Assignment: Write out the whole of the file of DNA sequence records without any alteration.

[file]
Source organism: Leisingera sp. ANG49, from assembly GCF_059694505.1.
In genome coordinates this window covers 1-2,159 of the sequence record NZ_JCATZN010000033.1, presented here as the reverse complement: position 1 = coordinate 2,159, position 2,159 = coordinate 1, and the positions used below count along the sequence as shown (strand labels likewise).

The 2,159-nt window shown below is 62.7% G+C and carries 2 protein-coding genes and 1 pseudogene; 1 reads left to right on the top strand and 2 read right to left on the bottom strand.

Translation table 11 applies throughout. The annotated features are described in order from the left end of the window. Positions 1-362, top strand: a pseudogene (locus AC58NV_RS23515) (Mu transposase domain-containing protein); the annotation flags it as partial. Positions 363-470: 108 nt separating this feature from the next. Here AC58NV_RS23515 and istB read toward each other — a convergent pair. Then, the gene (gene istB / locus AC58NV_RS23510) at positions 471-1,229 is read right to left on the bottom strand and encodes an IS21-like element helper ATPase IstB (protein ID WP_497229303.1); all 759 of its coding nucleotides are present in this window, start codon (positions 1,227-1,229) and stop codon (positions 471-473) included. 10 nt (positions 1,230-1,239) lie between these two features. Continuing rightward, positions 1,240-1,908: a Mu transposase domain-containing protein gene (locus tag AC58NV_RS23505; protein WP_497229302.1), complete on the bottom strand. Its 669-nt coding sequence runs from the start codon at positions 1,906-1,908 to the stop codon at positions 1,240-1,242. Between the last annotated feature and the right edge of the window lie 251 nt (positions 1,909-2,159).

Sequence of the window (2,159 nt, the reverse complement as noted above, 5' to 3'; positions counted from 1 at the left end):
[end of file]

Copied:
Source organism: Leisingera sp. ANG49, from assembly GCF_059694505.1.
In genome coordinates this window covers 1-2,159 of the sequence record NZ_JCATZN010000033.1, presented here as the reverse complement: position 1 = coordinate 2,159, position 2,159 = coordinate 1, and the positions used below count along the sequence as shown (strand labels likewise).

The 2,159-nt window shown below is 62.7% G+C and carries 2 protein-coding genes and 1 pseudogene; 1 reads left to right on the top strand and 2 read right to left on the bottom strand.

Translation table 11 applies throughout. The annotated features are described in order from the left end of the window. Positions 1-362, top strand: a pseudogene (locus AC58NV_RS23515) (Mu transposase domain-containing protein); the annotation flags it as partial. Positions 363-470: 108 nt separating this feature from the next. Here AC58NV_RS23515 and istB read toward each other — a convergent pair. Then, the gene (gene istB / locus AC58NV_RS23510) at positions 471-1,229 is read right to left on the bottom strand and encodes an IS21-like element helper ATPase IstB (protein ID WP_497229303.1); all 759 of its coding nucleotides are present in this window, start codon (positions 1,227-1,229) and stop codon (positions 471-473) included. 10 nt (positions 1,230-1,239) lie between these two features. Continuing rightward, positions 1,240-1,908: a Mu transposase domain-containing protein gene (locus tag AC58NV_RS23505; protein WP_497229302.1), complete on the bottom strand. Its 669-nt coding sequence runs from the start codon at positions 1,906-1,908 to the stop codon at positions 1,240-1,242. Between the last annotated feature and the right edge of the window lie 251 nt (positions 1,909-2,159).

Sequence of the window (2,159 nt, the reverse complement as noted above, 5' to 3'; positions counted from 1 at the left end):